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     Mendoza's Heroes is the kind of book that most editors in publishing secretly read cover to cover and love, only then to disappoint the writer by telling him or her that the work is too quirky ever to find a large enough audience. Thankfully, in Tom Hetrick, Al Pepper found an editor who not only loved his book but realized that its very quirkiness is what guarantees it plenty of readers.


     Subtitled Fifty Batters Below .200, Mendoza's Heroes turns the All-Time

Leaders board upside down and examines the playing careers of half a hundred

performers who number among the very worst hitters in major league history.

To be included in Pepper's singular pantheon, a player is required to meet four criteria:


1.   A career batting average below the Mendoza Line, which Pepper establishes to be .200.

2.   A minimum of 200 major league plate appearances.

3.   Must have played the majority of his career as a position player.

4.   Must have completed his major league career prior to 1997.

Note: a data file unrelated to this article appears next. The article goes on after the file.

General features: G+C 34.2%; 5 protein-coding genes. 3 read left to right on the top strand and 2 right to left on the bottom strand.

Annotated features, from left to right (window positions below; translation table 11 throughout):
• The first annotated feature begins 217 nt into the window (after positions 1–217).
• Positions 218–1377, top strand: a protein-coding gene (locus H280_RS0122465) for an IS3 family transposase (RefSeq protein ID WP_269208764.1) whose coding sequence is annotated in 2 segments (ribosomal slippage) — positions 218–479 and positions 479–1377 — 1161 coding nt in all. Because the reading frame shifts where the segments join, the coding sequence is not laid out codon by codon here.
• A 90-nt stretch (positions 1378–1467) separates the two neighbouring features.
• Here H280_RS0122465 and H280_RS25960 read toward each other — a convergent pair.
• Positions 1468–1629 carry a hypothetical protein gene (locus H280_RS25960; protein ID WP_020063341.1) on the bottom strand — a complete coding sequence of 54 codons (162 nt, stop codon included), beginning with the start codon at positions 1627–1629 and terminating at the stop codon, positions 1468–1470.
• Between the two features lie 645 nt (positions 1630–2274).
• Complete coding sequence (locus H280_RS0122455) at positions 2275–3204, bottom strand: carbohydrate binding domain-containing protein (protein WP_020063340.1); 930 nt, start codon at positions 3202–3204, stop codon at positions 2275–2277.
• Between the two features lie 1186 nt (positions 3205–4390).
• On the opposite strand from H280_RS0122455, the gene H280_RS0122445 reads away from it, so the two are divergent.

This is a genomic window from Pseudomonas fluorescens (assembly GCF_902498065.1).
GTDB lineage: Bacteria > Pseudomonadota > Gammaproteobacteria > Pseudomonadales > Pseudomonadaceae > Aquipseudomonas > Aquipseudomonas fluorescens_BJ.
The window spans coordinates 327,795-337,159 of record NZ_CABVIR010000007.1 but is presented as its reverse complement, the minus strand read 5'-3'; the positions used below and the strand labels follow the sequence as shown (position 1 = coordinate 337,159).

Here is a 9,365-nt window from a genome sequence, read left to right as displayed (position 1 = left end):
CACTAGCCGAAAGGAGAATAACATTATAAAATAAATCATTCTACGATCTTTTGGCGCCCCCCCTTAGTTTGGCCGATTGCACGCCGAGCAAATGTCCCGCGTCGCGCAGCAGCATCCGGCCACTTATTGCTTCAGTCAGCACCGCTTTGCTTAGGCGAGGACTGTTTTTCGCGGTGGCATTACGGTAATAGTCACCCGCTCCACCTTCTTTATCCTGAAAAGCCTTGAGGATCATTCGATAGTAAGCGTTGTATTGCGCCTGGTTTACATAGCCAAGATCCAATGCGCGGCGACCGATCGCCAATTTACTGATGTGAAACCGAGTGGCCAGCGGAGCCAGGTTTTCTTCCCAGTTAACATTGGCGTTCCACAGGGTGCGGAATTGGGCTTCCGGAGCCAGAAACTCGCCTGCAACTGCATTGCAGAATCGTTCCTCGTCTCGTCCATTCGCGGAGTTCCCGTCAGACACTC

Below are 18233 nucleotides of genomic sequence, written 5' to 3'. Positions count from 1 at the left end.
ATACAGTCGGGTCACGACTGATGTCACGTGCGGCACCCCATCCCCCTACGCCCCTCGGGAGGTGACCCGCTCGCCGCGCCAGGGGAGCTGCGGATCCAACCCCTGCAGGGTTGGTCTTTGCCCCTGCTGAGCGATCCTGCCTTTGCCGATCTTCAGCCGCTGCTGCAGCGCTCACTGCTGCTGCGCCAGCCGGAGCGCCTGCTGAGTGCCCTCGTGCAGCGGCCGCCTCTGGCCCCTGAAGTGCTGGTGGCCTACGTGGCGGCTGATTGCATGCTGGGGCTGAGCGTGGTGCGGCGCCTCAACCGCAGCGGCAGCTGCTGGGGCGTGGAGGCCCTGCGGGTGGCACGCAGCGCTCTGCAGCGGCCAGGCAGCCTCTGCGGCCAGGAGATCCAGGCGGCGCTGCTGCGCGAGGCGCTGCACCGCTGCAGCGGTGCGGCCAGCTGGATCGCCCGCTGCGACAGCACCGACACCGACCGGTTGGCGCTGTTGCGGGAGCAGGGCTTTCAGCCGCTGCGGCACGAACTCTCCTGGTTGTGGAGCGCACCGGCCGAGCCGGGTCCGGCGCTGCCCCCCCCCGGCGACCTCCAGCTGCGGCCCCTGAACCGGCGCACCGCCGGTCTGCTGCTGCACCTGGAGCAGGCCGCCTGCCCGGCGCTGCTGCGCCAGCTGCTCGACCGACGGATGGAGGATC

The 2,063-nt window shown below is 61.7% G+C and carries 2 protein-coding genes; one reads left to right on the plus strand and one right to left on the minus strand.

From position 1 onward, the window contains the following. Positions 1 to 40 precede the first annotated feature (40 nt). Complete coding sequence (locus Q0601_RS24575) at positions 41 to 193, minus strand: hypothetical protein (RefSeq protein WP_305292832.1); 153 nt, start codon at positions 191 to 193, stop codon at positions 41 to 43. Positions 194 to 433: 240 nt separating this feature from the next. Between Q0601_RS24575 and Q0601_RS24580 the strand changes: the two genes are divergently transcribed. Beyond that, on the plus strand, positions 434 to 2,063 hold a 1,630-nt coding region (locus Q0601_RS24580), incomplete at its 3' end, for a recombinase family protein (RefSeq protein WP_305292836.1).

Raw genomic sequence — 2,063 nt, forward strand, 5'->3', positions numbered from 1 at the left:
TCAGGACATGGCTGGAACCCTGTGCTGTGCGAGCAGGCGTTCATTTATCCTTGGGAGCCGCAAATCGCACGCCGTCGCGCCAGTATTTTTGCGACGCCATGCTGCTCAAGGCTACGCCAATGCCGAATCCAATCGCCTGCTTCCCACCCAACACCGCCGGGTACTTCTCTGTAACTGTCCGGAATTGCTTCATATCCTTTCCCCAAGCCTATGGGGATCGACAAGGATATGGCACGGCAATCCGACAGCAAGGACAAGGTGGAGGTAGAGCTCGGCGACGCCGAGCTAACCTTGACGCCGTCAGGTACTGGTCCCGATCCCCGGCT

To be sure, each of the criteria is arguable.  Mario Mendoza, the weak-hitting middle infielder of the late 1970s and early 1980s for whom the Mendoza Line is named, actually had a career batting average of .215 and consequently shows that the Line is drawn somewhat arbitrarily by failing himself to qualify.  Two hundred plate appearances seems a bit low, and eliminating pitchers from consideration deprives the reader of being introduced to such intriguing early-day figures as Stump Wiedman who compiled a .181 career batting average and .209 slugging average while shuttling between the pitcher's box and the outfield in the 1880s. Finally, we presume that Pepper put the cutoff point at 1997 at least in part out of kindness so as to avoid embarrassing any currently active major leaguers.


     But while we might quibble about Pepper's criteria, we have no reservations about recommending his book.  Beginning with Bill Traffley, a hardnosed catcher who first appeared on the scene in the 1870s, and ending with Jose Oliva, the free-swinging all-or-nothing 1990s third baseman whose career slugging average was more than double his batting average, Mendoza's Heroes shares with us fifty meticulously researched portraits of former major leaguers from all eras of history.  Along with the familiar names like Bob Uecker and Tony La Russa, there are swarms of fascinating characters that the vast majority of readers will be meeting for the first time.


     We can't wait for Pepper to do the same honors for beleaguered pitchers that he has done in Mendoza's Heroes for overmatched hitters.